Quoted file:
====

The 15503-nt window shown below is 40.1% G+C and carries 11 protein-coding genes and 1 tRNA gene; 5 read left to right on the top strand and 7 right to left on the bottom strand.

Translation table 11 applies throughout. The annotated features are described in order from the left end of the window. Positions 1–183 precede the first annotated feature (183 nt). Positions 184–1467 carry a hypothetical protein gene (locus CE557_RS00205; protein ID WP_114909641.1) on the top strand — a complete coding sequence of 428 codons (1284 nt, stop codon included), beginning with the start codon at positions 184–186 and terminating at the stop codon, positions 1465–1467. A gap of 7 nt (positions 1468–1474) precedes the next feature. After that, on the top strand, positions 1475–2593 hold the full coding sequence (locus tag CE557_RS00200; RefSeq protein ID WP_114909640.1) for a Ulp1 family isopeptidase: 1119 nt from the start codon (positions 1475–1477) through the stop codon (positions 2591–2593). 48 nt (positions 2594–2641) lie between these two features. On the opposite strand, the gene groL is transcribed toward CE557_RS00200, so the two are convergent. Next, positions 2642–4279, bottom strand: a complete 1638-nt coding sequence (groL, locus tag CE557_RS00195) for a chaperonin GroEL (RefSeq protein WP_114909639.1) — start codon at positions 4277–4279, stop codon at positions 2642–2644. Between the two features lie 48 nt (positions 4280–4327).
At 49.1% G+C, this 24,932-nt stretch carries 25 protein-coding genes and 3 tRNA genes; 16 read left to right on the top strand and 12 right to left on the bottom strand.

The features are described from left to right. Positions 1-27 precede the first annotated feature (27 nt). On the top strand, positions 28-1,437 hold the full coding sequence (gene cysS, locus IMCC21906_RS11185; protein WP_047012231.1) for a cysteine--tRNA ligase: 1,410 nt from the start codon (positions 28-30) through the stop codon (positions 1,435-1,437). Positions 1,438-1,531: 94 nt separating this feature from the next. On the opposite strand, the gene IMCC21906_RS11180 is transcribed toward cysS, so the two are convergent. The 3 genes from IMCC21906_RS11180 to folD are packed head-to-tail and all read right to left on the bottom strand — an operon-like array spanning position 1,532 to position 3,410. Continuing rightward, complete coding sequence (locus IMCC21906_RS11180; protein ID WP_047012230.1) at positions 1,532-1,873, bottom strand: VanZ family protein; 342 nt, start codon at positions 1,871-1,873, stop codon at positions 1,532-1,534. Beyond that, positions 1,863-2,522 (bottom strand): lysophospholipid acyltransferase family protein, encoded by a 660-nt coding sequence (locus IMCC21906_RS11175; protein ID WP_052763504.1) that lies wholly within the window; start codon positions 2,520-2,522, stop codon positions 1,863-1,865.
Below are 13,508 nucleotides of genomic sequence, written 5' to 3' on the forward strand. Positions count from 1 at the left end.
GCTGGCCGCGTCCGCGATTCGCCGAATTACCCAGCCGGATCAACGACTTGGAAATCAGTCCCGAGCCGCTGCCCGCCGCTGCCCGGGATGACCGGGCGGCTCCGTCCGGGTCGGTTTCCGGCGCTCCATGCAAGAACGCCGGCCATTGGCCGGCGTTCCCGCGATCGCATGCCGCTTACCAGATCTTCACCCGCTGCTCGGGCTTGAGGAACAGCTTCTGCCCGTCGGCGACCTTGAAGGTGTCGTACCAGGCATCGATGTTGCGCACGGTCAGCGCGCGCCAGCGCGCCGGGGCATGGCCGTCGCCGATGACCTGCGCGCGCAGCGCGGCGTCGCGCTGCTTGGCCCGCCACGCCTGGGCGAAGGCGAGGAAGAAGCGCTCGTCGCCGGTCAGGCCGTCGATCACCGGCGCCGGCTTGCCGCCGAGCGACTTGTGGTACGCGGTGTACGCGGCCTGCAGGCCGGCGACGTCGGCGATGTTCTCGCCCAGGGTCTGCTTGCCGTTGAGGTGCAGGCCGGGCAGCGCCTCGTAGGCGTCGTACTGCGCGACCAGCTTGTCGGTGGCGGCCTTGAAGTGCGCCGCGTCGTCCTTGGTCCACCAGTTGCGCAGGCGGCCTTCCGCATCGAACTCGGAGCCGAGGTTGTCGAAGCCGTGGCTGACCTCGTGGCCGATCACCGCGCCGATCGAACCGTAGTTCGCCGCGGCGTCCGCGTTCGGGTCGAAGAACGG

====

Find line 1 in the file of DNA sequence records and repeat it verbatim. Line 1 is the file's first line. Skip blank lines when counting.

The 15503-nt window shown below is 40.1% G+C and carries 11 protein-coding genes and 1 tRNA gene; 5 read left to right on the top strand and 7 right to left on the bottom strand.